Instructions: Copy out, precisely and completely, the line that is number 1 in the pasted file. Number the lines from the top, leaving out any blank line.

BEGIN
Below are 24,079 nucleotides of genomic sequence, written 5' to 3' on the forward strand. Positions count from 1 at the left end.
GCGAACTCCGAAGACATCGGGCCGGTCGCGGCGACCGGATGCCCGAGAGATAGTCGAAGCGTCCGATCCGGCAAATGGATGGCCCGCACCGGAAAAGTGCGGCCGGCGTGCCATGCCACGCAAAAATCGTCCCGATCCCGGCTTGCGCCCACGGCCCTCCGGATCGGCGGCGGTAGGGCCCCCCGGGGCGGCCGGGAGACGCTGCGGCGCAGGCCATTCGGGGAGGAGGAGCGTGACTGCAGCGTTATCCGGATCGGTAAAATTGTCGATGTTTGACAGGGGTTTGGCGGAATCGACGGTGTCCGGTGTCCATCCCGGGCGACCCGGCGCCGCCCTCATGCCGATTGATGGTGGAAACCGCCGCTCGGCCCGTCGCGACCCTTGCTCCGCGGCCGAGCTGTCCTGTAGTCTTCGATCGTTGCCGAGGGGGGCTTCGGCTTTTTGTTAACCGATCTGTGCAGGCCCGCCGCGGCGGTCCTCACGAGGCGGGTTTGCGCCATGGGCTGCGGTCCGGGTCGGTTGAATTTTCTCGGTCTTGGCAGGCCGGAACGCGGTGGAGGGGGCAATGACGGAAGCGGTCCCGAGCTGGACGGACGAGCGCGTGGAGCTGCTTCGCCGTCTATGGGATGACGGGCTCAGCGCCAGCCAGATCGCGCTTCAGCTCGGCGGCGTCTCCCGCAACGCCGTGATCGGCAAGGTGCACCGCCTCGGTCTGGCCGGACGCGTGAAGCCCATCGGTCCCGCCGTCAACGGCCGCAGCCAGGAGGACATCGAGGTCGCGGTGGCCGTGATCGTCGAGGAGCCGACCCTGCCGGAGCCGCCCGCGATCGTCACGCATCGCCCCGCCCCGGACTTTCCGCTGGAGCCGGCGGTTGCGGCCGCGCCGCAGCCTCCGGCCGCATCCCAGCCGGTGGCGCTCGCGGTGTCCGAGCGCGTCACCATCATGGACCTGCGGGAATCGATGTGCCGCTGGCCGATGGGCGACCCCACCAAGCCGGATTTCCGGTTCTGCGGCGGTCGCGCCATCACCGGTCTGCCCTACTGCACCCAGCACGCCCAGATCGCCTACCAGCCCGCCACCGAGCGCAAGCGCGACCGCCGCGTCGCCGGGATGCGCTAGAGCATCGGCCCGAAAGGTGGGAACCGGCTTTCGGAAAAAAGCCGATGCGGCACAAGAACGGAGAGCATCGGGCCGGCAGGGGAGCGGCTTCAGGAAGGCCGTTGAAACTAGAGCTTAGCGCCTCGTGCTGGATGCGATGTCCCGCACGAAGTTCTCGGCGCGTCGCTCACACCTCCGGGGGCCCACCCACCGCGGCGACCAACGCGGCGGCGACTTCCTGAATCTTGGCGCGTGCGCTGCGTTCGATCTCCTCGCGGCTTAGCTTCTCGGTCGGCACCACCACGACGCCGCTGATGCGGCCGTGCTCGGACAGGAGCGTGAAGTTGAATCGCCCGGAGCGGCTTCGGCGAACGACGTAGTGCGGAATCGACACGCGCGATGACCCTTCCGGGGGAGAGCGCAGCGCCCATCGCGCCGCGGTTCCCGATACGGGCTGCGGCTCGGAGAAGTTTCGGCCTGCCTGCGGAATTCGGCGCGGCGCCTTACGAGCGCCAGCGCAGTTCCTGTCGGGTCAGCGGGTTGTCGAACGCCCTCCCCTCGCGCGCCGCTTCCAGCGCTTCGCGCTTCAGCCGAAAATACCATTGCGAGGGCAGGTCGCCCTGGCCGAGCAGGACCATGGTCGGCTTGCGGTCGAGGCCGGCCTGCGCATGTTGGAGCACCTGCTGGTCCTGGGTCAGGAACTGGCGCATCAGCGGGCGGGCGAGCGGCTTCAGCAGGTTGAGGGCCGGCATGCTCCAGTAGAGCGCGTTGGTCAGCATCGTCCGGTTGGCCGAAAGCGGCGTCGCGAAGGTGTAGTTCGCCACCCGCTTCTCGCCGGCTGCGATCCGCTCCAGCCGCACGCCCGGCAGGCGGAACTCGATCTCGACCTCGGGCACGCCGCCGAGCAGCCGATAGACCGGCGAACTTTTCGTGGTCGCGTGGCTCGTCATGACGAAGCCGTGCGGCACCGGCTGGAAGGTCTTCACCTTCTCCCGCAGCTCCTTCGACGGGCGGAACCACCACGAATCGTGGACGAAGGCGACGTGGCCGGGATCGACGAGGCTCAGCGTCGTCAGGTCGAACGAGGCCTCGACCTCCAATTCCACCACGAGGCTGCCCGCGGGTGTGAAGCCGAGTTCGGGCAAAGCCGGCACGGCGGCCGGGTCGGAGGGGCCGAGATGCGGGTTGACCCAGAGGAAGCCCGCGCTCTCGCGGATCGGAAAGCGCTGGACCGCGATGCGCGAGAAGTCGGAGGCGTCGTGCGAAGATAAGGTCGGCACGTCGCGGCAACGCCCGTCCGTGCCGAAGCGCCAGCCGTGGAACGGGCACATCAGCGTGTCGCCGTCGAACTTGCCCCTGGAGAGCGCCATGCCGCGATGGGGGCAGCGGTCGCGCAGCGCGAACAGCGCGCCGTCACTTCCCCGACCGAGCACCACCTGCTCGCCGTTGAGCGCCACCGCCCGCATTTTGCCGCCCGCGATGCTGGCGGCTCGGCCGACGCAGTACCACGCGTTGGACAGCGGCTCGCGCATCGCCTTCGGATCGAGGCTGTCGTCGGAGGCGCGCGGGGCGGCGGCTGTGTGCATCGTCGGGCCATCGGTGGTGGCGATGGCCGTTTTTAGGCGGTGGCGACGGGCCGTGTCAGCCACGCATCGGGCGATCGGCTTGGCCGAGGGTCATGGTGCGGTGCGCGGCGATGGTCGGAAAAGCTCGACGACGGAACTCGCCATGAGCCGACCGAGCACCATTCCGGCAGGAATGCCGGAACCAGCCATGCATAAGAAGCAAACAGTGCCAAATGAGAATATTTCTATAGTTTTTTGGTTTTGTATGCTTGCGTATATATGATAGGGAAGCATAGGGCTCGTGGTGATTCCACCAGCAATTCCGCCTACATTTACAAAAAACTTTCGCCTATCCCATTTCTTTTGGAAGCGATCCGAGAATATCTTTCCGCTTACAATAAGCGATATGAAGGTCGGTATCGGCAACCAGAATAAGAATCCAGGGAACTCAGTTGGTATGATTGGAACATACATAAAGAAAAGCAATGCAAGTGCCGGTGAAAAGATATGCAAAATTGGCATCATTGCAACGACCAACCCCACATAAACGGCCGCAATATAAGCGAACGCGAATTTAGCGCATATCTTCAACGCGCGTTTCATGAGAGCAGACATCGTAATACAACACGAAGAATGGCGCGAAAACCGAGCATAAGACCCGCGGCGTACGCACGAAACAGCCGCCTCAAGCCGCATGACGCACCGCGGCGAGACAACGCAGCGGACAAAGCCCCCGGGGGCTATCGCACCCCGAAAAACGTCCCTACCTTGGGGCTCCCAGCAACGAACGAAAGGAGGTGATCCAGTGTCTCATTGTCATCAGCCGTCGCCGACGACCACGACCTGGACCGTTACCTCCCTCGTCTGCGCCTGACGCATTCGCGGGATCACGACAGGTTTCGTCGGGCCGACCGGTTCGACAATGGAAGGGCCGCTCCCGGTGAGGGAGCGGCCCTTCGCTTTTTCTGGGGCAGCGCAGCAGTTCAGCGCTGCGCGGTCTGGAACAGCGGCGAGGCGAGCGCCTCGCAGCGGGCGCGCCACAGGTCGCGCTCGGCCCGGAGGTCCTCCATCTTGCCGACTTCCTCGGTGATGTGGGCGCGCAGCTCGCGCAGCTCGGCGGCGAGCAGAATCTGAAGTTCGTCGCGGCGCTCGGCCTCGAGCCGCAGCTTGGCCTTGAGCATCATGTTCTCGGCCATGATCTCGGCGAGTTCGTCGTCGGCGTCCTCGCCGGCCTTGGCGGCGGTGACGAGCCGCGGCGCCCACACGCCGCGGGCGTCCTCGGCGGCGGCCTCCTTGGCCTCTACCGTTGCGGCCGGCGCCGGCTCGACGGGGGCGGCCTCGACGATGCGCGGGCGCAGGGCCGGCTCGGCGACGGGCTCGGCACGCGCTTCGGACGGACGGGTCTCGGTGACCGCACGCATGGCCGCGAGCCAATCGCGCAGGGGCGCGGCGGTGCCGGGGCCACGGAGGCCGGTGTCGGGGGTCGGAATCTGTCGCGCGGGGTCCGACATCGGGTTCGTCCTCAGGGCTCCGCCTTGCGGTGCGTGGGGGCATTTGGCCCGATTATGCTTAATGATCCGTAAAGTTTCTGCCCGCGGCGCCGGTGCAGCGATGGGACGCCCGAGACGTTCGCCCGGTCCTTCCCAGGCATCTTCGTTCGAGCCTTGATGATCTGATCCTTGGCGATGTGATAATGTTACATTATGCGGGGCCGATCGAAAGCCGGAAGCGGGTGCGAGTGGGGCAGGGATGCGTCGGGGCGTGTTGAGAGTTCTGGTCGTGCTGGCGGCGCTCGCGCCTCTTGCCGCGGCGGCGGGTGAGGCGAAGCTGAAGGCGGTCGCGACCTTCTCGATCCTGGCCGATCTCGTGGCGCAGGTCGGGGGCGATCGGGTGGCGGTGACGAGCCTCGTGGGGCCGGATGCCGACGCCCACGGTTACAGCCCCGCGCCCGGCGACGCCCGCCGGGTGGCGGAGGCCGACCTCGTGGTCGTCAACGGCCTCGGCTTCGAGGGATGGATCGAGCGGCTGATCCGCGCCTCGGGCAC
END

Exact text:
Below are 24,079 nucleotides of genomic sequence, written 5' to 3' on the forward strand. Positions count from 1 at the left end.